This Blog is Dedicated to our dear friend Karen.
When she left this life she left a hole in our hearts as well as several to be read books.
We, her friends, will read these books for her.
This blog will be a sort of book club for us to post our thoughts and feelings about the stories and feelings we have of Karen while we read.
Sunday, July 5, 2015
#123 Same Kind of Different by Ron Hall and Denver Moore
Here's a story of two men; one, a very wealthy art dealer from Texas and the other a very poor, homeless man from Louisiana.
The poor man, Denver Moore, grew up on a plantation in Louisiana way past the times when slavery became illegal. Apparently there are/were many plantations using black labor for cheap (they would never get paid, but were "allowed" to live in shacks on the "man's" land and buy clothes from the man by their labor and they could never get ahead as the "man" had control of the cost of everything and with no education for the modern-day slaves they didn't know any different).
One day Denver Moore got tired of living this lifestyle so took off. He hopped trains and eventually found himself in Texas. Along the way he got himself in all kinds of trouble with the law and became very angry and bitter. I had a hard time reading his thought and entitled behavior the first half of the book. He felt like he was doing people a favor by allowing them to help him. He would make comments such as: I will let them shelter me through the night (and so on). He had way too much joy in conning people out of money, too, because he felt if people had money it was their duty to share it so he was helping them make the "right" choice. It was so repulsive and disgusting for me to read.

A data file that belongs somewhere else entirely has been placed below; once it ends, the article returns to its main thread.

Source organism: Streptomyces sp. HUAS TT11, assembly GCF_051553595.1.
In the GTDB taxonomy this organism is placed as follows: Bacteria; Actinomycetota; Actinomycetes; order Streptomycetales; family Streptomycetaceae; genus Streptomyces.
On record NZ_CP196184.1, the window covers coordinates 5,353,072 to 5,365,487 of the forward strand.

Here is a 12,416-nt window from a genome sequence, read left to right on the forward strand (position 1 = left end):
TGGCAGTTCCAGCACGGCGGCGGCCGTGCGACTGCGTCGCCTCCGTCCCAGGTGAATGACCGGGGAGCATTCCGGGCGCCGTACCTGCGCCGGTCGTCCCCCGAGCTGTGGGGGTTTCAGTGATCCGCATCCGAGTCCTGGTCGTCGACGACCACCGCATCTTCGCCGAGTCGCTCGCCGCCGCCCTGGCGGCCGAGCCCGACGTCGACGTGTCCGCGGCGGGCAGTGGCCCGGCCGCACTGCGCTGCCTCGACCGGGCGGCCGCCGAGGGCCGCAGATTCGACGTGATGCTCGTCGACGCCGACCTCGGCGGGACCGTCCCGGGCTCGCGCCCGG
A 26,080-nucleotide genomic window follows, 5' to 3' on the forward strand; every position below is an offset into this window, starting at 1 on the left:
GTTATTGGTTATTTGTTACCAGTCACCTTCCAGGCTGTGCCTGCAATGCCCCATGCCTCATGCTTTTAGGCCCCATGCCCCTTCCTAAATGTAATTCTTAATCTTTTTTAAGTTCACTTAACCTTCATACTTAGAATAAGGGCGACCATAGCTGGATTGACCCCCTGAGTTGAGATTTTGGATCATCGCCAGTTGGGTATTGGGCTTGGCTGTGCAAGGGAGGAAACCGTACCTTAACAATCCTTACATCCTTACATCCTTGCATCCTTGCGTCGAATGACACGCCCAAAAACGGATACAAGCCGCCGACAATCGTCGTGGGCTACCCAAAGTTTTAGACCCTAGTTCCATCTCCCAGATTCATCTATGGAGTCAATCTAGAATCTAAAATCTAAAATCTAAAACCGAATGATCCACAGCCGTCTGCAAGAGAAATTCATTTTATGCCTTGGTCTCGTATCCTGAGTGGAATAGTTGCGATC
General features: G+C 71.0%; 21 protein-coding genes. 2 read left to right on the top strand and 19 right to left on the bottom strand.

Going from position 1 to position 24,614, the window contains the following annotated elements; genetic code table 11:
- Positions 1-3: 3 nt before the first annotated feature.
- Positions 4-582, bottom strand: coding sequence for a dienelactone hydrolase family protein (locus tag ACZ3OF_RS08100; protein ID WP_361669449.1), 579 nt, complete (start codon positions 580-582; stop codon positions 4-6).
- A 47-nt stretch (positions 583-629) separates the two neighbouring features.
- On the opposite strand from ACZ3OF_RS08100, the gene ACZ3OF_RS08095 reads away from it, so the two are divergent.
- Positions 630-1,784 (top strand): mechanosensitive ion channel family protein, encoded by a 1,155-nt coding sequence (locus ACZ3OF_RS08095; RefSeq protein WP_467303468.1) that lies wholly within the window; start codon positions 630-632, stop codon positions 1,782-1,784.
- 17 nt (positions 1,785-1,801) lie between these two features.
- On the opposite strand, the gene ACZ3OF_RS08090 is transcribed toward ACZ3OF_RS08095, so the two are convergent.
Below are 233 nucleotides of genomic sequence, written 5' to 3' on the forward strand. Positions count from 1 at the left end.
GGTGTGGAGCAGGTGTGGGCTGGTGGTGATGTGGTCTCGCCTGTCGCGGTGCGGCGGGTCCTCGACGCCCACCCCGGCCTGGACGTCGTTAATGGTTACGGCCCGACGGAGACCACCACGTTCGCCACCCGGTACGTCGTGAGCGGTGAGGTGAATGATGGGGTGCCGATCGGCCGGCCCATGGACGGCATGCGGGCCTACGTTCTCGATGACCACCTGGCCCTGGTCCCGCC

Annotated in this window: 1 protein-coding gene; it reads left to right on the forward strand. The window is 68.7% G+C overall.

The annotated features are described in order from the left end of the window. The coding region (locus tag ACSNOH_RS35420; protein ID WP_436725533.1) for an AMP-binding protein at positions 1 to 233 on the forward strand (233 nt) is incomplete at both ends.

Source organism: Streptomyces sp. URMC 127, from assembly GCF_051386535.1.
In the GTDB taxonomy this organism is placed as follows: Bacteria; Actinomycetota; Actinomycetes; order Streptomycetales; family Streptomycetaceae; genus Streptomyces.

The wealthy art dealer was married to a very spiritual woman that decided her and her husband were going to start helping out at a homeless shelter. Well, that's where Denver and Ron met.
They developed a true friendship and Denver's attitude changed tremendously (and so did Ron's).
The woman that brought them together gets diagnosed with terminal cancer and this brings them even closer together. It was so heart wrenching reading the chapters of cancer as it was all too familiar hearing the terms and rituals and reading the family heartache and such. I will admit, I did shed tears through these chapters.
The book is "Christian Literature" so it does come across preachy at times and to be honest, I felt they over shared some very sacred things which made me uncomfortable and even question them. Sometimes those sacred times are private because once shared they become less-real and less-sacred. Although, I am certain Karen would have loved this book. I was sad she never got to read it as I think she would have really connected to this story, but I am glad I got to read it for her.